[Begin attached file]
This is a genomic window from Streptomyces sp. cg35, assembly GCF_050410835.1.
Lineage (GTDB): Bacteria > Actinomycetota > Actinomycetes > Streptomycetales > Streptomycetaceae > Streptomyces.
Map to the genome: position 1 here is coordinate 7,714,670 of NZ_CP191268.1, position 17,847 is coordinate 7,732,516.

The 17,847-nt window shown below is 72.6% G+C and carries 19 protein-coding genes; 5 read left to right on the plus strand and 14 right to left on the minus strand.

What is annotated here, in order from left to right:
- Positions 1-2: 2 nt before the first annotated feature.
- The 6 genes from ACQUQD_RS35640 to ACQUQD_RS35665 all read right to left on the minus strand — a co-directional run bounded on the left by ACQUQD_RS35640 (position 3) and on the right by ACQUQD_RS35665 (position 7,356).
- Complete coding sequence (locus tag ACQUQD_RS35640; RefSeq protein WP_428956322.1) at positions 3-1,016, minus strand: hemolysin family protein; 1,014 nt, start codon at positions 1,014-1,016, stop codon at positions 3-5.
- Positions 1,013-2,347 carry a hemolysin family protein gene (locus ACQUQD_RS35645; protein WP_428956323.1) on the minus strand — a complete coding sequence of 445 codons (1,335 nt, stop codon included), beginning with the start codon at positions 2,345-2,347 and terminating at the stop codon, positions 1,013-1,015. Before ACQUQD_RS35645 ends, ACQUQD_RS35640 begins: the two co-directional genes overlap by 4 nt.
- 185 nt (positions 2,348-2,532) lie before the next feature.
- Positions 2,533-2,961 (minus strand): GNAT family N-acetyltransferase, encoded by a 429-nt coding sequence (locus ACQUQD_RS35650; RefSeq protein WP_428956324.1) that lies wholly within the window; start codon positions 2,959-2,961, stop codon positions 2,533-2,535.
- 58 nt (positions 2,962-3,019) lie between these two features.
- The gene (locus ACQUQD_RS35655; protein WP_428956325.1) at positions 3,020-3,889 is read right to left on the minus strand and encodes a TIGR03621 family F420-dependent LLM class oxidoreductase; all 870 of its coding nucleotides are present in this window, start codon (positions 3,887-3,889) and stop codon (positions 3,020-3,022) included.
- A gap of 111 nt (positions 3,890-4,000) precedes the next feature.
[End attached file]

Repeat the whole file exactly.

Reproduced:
This is a genomic window from Streptomyces sp. cg35, assembly GCF_050410835.1.
Lineage (GTDB): Bacteria > Actinomycetota > Actinomycetes > Streptomycetales > Streptomycetaceae > Streptomyces.
Map to the genome: position 1 here is coordinate 7,714,670 of NZ_CP191268.1, position 17,847 is coordinate 7,732,516.

The 17,847-nt window shown below is 72.6% G+C and carries 19 protein-coding genes; 5 read left to right on the plus strand and 14 right to left on the minus strand.

What is annotated here, in order from left to right:
- Positions 1-2: 2 nt before the first annotated feature.
- The 6 genes from ACQUQD_RS35640 to ACQUQD_RS35665 all read right to left on the minus strand — a co-directional run bounded on the left by ACQUQD_RS35640 (position 3) and on the right by ACQUQD_RS35665 (position 7,356).
- Complete coding sequence (locus tag ACQUQD_RS35640; RefSeq protein WP_428956322.1) at positions 3-1,016, minus strand: hemolysin family protein; 1,014 nt, start codon at positions 1,014-1,016, stop codon at positions 3-5.
- Positions 1,013-2,347 carry a hemolysin family protein gene (locus ACQUQD_RS35645; protein WP_428956323.1) on the minus strand — a complete coding sequence of 445 codons (1,335 nt, stop codon included), beginning with the start codon at positions 2,345-2,347 and terminating at the stop codon, positions 1,013-1,015. Before ACQUQD_RS35645 ends, ACQUQD_RS35640 begins: the two co-directional genes overlap by 4 nt.
- 185 nt (positions 2,348-2,532) lie before the next feature.
- Positions 2,533-2,961 (minus strand): GNAT family N-acetyltransferase, encoded by a 429-nt coding sequence (locus ACQUQD_RS35650; RefSeq protein WP_428956324.1) that lies wholly within the window; start codon positions 2,959-2,961, stop codon positions 2,533-2,535.
- 58 nt (positions 2,962-3,019) lie between these two features.
- The gene (locus ACQUQD_RS35655; protein WP_428956325.1) at positions 3,020-3,889 is read right to left on the minus strand and encodes a TIGR03621 family F420-dependent LLM class oxidoreductase; all 870 of its coding nucleotides are present in this window, start codon (positions 3,887-3,889) and stop codon (positions 3,020-3,022) included.
- A gap of 111 nt (positions 3,890-4,000) precedes the next feature.